[http-auth] Why is there no SASL support in HTTP?

Rick van Rein <rick@openfortress.nl> Mon, 02 January 2017 11:42 UTC

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Date: Mon, 02 Jan 2017 12:42:12 +0100
From: Rick van Rein <rick@openfortress.nl>
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Subject: [http-auth] Why is there no SASL support in HTTP?
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I've been wondering why HTTP Authentication does not support SASL, but
instead chooses independent mechanisms from SASL?

Having a pluggable framework that is updated independently from HTTP
appears beneficial to me.  Also, integration with other systems that do
use SASL would be greatly improved.  With support for SASL is so many
mail clients already, its introduction to HTTP clients may be relatively

I am aware that mechanisms need to store state on the validating side,
so the server, which contradicts HTTP design.  That may be easily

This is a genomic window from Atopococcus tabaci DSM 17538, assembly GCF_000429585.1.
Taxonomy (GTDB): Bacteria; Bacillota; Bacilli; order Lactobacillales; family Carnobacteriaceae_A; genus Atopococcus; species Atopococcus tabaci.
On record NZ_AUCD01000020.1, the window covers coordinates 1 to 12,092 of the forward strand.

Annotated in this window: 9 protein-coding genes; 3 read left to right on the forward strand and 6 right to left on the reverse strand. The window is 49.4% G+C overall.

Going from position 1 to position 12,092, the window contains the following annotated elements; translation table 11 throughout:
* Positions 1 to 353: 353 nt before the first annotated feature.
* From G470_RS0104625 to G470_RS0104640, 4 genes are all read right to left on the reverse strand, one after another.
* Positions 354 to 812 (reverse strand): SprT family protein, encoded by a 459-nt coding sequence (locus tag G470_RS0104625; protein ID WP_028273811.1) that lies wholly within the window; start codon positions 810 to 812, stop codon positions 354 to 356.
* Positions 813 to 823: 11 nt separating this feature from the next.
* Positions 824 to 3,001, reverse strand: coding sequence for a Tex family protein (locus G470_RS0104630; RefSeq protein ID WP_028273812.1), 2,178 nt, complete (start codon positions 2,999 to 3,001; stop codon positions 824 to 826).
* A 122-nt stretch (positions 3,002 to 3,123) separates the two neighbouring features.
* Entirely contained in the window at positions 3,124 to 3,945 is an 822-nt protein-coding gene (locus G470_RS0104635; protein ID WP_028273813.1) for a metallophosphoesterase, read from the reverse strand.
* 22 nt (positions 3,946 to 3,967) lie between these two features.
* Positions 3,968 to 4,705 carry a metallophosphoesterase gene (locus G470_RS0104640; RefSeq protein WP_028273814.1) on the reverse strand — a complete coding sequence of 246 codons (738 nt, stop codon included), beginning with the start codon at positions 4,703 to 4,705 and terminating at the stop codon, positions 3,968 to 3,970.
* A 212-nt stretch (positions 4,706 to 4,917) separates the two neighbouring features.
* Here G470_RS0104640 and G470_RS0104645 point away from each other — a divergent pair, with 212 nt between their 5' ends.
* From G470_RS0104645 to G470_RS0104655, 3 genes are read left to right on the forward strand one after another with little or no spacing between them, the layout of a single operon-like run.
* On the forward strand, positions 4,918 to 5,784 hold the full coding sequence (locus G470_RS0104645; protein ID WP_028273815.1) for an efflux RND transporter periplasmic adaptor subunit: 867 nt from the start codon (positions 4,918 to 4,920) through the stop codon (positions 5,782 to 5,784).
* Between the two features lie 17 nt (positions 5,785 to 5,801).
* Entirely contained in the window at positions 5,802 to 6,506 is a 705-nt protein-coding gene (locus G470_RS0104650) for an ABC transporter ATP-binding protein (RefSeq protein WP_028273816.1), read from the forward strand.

resolved by passing some state back to the client, and making it supply
when it continues.  For example, digest-based authentication might send
back random bytes as state, and hash it with an internal key to form a
challenge.  When presented with the state and response, the computation
can be validated without a need for state on the server.

Alternatives to state on the server may also exist -- for instance, a
TLS wrapper may provide consistent entropy using RFC 5705.

One thing I've been thinking is that SASL EXTERNAL may be a useful
addition.  Not to actually authenticate, but it could trigger
authorisation processes, possibly using another identity and/or
triggering the generation of Authorization-Info headers that might relay
information (such as identity) to the client at the HTTP layer.

If so desired, I am willing to write an I-D for this.


Rick van Rein
(wishing all a properly secured 2017)